Split or center stitches are just like normal stitches except for where you place your hook. It’s much easier to work split stitches from the right side than from the wrong side, so they’re particularly great for working in the round without turning your work. Normal stitches are staggered between the stitches from previous rounds. As we’ve discussed before, this can cause the rounds to shift. Split stitches, on the other hand, line up directly above the stitches below them, so there’s no shifting!
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Split / Center Stitches- Photo Tutorial:
(scroll down for video tutorial)
Almost every crochet stitch has a V shape at the top (shown here in blue). As we discussed when we talked about changing colors, this V is formed by the loop that was already on the hook before you started the stitch. for normal stitches, we insert our hook just under this V.
If you look at the post of a crochet stitch, you will see at least one more V. This is true whether it’s a single crochet or taller stitches. For split or center stitches, we’re going to insert our hook into this V at the top of the post.
Split stitches are worked exactly like normal stitches, except for where you place your hook. So really it’s not so much about what stitch you are making, but rather about what stitch you are working into. Here’s what it looks like to work into the different kinds of stitches.
Working into an sc
The sc is the smallest of the stitches and the entire post is just the one V, so it’s pretty easy to see. So for a split stitch, insert your hook in the center of that V to pull up your loop, and then finish your stitch as normal. Here I have worked a split dc into the sc.
Working into a dc or taller stitches
From a dc on up, you will find this same V at the top of the post. It’s a little harder to see this one because it twists a bit instead of lying straight. The picture above labelled “center of stitch” shows this on a dc stitch. All the tall stitches will look the same at the top, so just ignore the bottom of the post and focus on that V at the top. Here’s a split dc stitch, worked into a treble crochet from the round below.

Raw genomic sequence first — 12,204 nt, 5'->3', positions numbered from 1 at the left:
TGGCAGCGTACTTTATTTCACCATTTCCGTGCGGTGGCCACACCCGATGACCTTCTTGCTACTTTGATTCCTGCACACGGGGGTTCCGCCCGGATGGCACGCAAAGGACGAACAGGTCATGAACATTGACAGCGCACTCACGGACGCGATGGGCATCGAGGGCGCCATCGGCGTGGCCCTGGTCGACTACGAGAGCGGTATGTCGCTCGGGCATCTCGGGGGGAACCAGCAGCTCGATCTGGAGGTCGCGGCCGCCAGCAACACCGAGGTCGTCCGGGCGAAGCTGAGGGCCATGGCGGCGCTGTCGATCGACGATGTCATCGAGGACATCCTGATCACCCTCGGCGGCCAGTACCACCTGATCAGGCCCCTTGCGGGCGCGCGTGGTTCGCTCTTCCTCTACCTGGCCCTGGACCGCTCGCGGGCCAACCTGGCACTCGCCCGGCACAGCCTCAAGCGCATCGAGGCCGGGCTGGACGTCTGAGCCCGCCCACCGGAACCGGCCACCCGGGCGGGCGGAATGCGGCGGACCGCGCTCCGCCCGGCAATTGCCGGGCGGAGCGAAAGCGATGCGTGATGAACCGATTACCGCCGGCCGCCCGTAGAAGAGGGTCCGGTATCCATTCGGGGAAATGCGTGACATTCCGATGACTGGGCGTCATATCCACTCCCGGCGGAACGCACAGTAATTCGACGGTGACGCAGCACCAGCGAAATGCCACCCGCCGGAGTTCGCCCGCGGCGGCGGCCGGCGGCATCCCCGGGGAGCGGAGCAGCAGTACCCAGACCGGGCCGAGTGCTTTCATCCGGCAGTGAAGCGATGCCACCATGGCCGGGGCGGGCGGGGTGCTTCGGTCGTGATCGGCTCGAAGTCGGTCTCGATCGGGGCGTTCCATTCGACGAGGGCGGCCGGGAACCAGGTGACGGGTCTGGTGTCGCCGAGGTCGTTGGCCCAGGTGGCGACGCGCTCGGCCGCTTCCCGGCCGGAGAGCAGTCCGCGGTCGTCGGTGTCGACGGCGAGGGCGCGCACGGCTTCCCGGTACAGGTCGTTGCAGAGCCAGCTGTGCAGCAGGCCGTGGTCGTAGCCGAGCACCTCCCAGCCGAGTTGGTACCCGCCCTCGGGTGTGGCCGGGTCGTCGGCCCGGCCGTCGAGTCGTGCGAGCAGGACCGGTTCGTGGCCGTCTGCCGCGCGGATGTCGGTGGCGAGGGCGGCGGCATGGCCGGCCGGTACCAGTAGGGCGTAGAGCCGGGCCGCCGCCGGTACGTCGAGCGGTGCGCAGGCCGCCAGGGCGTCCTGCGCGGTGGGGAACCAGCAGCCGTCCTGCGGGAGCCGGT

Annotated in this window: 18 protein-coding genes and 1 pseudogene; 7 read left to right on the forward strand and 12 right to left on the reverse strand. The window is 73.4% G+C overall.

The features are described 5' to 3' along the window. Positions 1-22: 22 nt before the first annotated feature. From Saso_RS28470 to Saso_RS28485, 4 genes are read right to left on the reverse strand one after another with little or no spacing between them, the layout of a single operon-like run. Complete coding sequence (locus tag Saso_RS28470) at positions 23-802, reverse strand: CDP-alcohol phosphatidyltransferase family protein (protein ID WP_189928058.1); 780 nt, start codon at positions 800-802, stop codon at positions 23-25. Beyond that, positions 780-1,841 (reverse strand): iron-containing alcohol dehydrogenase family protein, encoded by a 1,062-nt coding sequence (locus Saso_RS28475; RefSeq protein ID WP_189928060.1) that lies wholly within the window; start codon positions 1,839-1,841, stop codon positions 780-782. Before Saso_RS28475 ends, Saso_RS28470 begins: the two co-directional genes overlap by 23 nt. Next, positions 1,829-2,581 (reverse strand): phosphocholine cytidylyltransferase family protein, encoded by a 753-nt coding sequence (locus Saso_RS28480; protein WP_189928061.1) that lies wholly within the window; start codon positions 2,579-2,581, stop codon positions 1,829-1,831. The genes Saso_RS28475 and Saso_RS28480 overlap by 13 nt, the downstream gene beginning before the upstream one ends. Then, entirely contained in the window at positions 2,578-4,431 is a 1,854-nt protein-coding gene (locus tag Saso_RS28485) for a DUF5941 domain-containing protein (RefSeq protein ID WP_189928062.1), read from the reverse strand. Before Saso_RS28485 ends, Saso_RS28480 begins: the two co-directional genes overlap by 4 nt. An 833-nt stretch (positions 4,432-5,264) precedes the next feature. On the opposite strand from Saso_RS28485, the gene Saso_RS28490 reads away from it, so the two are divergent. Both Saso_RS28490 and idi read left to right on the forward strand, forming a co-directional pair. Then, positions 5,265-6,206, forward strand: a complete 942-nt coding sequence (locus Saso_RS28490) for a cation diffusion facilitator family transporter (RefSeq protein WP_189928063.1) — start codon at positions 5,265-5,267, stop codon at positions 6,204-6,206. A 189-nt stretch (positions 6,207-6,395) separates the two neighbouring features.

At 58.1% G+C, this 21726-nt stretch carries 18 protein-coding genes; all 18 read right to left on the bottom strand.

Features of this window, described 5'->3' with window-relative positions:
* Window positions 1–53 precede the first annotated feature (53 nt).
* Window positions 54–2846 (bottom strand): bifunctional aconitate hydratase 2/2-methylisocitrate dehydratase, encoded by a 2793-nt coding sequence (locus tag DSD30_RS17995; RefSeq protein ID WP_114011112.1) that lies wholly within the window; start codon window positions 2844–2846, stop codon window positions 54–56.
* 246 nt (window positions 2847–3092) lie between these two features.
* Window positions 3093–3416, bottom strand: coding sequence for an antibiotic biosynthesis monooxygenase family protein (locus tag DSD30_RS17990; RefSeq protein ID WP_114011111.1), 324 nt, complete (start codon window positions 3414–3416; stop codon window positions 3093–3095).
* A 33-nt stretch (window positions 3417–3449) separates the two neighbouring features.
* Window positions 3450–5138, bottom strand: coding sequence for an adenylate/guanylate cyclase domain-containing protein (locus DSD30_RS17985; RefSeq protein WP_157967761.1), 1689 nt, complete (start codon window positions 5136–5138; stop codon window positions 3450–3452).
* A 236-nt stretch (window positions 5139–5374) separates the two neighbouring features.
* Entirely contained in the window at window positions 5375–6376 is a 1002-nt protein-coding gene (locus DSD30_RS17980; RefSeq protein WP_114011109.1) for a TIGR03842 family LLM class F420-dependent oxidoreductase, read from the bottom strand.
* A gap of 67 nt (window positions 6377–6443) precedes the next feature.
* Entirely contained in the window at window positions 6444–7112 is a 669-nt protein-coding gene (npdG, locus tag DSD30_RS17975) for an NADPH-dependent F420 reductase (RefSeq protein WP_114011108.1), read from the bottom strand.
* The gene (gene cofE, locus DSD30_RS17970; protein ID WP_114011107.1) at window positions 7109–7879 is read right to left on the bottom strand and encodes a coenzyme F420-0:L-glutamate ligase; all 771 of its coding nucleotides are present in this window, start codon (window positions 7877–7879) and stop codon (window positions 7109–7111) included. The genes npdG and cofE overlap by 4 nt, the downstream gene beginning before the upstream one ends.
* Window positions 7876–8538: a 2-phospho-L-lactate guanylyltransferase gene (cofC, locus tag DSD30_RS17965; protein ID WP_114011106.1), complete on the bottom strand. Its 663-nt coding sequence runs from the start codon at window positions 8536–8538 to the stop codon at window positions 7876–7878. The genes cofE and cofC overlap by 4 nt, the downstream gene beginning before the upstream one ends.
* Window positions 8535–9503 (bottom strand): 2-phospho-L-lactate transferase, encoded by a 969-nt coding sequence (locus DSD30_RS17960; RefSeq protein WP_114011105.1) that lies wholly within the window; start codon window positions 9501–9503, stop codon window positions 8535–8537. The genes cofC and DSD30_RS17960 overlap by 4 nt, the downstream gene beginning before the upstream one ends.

Working into an hdc
Hdcs are a little trickier, because the yarn over creates a horizontal bar across the stitch. When working into an hdc, you could just ignore that bar and work into the center of the stitch like this:
The other option is to work through both that horizontal bar and the center of the stitch, like this:
Either way is ok, but both give the stitch a slightly different look. In the first case, the horizontal bar is more hidden. I don’t like this as much because it looks almost the same as working into an sc. In the 2nd case, the horizontal bar still shows across the stitch, so I tend to prefer that method.
Working into a decrease or cluster stitch
A decrease or cluster combines several partial stitches into one. The key is to find that topmost loop of each partial stitch, and work through all of them together. So for example, let’s work into this dc2tog. Here you can see the topmost V from the 1st stitch (highlighted in red), and from the 2nd stitch (highlighted in blue), so you want to put your hook into both of those highlighted loops.
Here’s a split dc being worked into a dc2tog.
So to work a dc into this cluster, we just have to go into all 5 loops:
Just because you CAN work a split stitch into a cluster doesn’t mean I necessarily would. The top of a cluster is already pretty centered, so just working the stitch normally has a similar effect. The only thing working a center stitch does is twist the loops forward a little, and make the stitch you’re making a little bit shorter.
Herringbone Half Double Crochet Decrease – Video Tutorial:
If you’ve enjoyed these split/center stitches, I’ll have a pattern coming out soon that uses them! Look for that later this month.